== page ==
HKEY_LOCAL_MACHINE\SYSTEM\CurrentControlSet\Services\W32Time\Parameters\Type
    3. In the pane on the right, right-click Type, and then select Modify.
    4. In Edit Value, type NTP in the Value data box, and then select OK.
  2. Set AnnounceFlags to 5. To do this, follow these steps:
    1. Locate and then click the following registry subkey:
      HKEY_LOCAL_MACHINE\SYSTEM\CurrentControlSet\Services\W32Time\Config\AnnounceFlags
    2. In the pane on the right, right-click AnnounceFlags, and then select Modify.
    3. In Edit DWORD Value, type 5 in the Value data box, and then select OK.
      Information icon

       Notes

      • If an authoritative time server that is configured to use an AnnounceFlag value of 0x5 does not synchronize with an upstream time server, a client server may not correctly synchronize with the authoritative time server when the time synchronization between the authoritative time server and the upstream time server resumes. Therefore, if you have a poor network connection or other concerns that may cause time synchronization failure of the authoritative server to an upstream server, set the AnnounceFlag value to 0xA instead of to 0x5.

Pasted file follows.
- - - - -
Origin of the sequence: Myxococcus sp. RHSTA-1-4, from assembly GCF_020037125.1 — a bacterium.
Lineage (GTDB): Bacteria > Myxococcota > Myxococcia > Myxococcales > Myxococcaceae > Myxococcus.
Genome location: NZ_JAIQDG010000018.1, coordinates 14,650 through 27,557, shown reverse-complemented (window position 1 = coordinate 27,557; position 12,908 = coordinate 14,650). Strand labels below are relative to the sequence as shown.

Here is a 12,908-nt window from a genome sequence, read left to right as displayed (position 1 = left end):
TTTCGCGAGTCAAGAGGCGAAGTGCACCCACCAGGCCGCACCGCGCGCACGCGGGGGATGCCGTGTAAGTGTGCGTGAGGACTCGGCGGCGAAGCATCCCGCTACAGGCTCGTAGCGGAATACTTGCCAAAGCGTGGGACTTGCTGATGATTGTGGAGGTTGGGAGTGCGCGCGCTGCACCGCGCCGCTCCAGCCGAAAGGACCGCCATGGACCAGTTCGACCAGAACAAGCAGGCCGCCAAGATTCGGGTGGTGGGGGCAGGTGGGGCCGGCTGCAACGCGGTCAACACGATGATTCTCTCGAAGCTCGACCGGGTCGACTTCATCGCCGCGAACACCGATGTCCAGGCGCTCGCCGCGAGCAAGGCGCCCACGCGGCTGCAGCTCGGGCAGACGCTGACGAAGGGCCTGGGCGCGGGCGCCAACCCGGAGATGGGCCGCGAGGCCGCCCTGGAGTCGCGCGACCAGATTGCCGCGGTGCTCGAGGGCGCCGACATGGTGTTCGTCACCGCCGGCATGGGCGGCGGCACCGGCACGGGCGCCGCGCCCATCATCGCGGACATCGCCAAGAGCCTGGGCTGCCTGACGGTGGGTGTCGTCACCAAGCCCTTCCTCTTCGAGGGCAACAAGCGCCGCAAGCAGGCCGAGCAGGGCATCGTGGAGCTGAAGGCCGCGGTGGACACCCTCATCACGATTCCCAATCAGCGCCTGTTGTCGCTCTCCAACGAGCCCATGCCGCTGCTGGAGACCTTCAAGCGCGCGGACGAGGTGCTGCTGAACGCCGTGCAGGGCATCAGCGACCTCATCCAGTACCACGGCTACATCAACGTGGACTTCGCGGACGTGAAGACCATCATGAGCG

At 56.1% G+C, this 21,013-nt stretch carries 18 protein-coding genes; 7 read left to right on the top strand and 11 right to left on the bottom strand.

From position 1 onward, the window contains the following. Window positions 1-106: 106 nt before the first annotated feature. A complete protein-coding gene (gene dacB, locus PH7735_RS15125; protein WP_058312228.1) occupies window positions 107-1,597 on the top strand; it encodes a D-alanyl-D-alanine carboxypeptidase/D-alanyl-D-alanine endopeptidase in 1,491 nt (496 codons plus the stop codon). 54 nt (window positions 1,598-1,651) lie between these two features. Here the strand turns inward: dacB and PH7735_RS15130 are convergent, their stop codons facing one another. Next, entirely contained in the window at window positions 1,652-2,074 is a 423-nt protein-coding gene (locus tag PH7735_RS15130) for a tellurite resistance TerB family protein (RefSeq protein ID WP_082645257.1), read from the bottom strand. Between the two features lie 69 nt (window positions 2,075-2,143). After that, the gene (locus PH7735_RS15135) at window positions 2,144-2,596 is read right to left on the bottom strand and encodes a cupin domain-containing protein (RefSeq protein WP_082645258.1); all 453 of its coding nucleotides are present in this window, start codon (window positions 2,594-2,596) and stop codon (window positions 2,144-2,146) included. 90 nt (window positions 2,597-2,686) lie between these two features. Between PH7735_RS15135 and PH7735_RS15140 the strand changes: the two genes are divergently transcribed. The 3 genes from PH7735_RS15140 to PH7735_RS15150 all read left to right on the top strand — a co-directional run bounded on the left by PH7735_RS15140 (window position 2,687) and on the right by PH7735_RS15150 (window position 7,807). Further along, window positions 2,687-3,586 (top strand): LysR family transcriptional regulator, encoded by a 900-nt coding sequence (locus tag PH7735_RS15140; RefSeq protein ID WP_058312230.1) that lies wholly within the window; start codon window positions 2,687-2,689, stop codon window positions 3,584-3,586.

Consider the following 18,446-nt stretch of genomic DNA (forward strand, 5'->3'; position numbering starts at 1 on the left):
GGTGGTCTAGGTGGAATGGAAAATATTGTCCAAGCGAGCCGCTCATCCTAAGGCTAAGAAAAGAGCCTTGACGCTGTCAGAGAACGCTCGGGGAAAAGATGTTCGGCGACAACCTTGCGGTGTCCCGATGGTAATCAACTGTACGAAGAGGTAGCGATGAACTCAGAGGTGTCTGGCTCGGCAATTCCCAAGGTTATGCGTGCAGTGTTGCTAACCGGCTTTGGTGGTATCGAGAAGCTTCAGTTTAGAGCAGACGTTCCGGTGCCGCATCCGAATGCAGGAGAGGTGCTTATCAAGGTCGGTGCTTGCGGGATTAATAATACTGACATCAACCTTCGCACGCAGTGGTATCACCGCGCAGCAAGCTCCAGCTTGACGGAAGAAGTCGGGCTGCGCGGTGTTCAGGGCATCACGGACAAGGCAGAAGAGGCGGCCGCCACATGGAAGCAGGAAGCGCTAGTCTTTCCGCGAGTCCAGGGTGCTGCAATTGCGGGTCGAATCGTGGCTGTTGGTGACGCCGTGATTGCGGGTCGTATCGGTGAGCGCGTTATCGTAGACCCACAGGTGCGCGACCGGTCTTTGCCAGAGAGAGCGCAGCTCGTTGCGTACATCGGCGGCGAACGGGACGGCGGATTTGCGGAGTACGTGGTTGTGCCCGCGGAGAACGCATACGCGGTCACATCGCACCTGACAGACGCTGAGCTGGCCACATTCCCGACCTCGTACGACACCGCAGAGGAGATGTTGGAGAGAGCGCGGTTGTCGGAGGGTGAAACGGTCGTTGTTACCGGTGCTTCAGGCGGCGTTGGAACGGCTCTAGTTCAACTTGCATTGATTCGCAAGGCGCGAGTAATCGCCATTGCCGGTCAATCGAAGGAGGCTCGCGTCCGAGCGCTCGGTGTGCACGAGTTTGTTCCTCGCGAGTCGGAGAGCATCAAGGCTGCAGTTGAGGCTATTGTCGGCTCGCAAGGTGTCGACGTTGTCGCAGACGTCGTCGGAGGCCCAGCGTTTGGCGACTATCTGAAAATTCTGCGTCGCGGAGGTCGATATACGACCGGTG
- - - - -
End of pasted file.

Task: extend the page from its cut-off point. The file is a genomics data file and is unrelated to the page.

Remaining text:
• If an authoritative time server that is configured to use an AnnounceFlag value of 0x5 and to synchronize with an upstream time server at a fixed interval that is specified in SpecialPollInterval, a client server may not correctly synchronize with the authoritative time server after the authoritative time server restarts. Therefore, if you configure your authoritative time server to synchronize with an upstream NTP server at a fixed interval that is specified in SpecialPollInterval, set the AnnounceFlag value to 0xA instead of 0x5.